Biden Cabinet Pick For Secretary Of Energy Could Buoy Clean Energy Markets
By: Maria Chavez
Electric car plugged into a charging station while parked.
In December 2020, president-elect Joe Biden nominated former Michigan governor, Jennifer Granholm, to be his pick for Secretary of Energy. Granholm has a history of backing new energy policies in her home state and backed policy that offered battery manufacturers tax breaks and set goals to require Michigan to source 10% of its power from renewable resources by 2015. Although those plans had mixed results during her time in office (2003-2011), a new administration might be the right time to successfully push through ambitious energy policies.
Implementing Green Transportation Strategies
The Biden team has outlined policy proposals that are intended to accelerate the adoption of clean energy technologies. Among them are plans for renewable energy, energy storage, and transportation electrification. As part of his ambitious climate goals, Biden wants to move toward net-zero emissions by 2050, a plan that would most likely require continuous growth of the zero-emissions vehicle market. In her time in office, Granholm signed into law tax incentives for the development and manufacturing of EVs. Granholm’s nomination could give her another opportunity to work with automakers in Detroit to advance the market for EV manufacturing.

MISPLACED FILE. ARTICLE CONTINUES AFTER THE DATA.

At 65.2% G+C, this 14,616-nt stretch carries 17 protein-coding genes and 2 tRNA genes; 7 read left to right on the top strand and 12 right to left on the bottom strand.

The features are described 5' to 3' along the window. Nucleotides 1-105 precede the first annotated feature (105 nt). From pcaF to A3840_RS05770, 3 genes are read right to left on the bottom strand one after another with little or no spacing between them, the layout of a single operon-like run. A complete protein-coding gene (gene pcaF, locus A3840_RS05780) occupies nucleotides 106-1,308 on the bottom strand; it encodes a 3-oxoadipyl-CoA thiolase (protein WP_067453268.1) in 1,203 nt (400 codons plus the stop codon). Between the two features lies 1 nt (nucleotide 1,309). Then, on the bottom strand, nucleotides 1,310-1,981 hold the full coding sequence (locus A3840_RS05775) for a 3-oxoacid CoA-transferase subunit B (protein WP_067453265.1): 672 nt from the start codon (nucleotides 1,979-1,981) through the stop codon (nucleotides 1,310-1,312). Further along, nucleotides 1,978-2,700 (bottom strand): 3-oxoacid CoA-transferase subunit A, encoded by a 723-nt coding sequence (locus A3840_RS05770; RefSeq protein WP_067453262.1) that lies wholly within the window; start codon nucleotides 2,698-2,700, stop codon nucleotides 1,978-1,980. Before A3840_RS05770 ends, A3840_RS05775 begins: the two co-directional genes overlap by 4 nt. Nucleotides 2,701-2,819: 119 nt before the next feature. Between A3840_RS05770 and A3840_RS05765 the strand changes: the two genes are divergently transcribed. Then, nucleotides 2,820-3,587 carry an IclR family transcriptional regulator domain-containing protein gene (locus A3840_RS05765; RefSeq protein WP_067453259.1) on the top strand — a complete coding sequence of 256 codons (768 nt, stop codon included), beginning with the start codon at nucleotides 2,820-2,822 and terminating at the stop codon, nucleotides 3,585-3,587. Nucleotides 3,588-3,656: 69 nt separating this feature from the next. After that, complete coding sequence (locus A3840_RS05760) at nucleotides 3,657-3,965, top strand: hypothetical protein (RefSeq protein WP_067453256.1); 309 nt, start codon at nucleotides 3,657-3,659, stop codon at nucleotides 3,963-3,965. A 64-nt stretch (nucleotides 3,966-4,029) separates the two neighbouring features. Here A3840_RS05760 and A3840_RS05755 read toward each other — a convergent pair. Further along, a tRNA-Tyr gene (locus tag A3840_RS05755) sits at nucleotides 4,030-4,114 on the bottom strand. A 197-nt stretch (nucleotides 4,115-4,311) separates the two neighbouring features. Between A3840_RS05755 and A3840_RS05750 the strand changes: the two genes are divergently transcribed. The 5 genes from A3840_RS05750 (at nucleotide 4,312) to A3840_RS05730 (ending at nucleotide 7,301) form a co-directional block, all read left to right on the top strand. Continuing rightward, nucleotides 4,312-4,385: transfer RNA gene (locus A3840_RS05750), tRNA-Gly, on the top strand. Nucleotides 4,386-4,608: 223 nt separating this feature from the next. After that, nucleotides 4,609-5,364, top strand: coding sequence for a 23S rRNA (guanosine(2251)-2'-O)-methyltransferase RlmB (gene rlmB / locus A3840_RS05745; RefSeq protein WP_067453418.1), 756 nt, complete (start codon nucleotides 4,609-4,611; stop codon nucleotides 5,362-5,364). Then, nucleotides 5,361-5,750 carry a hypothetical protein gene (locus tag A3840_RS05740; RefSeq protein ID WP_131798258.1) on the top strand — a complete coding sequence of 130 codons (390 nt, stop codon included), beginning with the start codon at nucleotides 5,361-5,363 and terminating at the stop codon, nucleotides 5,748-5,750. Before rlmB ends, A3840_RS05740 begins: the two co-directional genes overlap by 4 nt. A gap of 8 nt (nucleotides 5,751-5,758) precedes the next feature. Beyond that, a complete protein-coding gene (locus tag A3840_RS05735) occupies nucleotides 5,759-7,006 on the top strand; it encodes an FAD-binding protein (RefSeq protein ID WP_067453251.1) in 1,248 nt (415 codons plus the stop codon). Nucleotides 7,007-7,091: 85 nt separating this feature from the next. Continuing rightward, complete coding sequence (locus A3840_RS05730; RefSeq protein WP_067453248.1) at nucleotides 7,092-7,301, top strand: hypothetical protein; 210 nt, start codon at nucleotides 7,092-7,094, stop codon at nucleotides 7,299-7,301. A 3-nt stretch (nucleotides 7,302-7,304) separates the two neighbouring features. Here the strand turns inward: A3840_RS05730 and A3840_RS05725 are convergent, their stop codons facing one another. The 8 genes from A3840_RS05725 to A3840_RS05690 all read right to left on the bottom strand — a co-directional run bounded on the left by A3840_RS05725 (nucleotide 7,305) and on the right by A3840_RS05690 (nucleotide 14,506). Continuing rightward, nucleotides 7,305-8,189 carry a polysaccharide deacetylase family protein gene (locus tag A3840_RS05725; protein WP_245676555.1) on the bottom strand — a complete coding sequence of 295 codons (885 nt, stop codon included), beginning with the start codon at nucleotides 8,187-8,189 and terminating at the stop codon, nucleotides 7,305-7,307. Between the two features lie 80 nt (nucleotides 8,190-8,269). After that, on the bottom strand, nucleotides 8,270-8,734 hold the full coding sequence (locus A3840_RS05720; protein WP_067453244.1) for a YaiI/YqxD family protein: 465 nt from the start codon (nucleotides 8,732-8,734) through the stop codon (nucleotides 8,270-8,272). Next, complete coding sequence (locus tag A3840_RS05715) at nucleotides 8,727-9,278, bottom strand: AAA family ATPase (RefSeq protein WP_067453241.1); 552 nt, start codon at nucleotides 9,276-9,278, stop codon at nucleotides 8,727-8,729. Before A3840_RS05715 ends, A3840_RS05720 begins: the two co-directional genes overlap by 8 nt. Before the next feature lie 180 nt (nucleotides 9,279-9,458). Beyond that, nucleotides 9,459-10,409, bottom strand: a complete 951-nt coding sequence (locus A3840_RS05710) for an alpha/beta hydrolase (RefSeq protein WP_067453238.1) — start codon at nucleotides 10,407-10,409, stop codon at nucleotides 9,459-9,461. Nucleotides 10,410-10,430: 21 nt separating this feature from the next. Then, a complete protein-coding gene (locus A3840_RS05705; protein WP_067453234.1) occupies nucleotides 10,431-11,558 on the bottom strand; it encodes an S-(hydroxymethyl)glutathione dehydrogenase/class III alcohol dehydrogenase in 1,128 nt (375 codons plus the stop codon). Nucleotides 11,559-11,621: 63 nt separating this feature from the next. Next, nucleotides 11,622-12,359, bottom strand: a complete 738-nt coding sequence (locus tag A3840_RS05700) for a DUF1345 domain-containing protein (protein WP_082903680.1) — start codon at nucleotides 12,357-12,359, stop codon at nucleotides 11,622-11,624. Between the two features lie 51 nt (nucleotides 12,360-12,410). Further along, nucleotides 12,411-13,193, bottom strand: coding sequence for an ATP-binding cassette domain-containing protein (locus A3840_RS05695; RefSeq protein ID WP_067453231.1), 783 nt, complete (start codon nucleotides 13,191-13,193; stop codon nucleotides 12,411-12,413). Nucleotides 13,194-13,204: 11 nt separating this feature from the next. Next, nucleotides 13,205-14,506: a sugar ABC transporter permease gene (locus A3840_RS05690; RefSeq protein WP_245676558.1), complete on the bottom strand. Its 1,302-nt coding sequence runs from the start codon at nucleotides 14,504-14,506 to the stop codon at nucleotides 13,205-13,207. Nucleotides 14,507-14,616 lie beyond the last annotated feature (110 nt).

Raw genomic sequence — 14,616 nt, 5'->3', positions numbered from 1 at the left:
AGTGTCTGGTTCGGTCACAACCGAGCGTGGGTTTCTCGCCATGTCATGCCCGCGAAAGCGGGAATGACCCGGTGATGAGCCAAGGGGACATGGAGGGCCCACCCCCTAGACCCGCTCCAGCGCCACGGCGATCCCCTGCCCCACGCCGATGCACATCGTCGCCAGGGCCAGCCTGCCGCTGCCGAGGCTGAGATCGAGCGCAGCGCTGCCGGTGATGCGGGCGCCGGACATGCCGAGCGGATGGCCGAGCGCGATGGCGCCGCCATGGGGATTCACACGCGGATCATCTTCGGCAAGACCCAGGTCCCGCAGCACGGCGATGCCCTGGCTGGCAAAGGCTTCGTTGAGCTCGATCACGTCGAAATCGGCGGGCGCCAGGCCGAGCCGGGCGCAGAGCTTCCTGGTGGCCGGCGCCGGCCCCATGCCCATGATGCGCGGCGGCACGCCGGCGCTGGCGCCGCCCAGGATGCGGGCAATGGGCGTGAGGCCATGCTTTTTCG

Granholm would also be responsible for advancing R&D efforts for advanced battery technologies, an endeavor with which she is already familiar. When it comes to the adoption of EVs, consumer demand is focused on adequate EV range, fast charging capabilities, and cost-effectiveness. The last of these is very dependent on battery pack cost. A 2020 Guidehouse Insights report estimates that EV battery costs are declining at a steady rate of 8.3% annually, a trend which could be accelerated with more government funding into R&D.
What Can Energy Markets Expect?
For electric transportation, the Biden administration is focused on EV adoption and the expansion of EV charging networks. As Secretary of Energy, Granholm could leverage her previous work with US automakers and clean energy solutions providers to bring these objectives to the forefront of energy policy. Although there are existing tax incentives for EV consumers, those incentives could increase and more attention could be paid to fuel-efficiency standards for new vehicle sales. In addition, Granholm is likely to strongly support the advancement of US auto companies, a strategy that would bolster job growth in the country and maintain support from the industrial sector.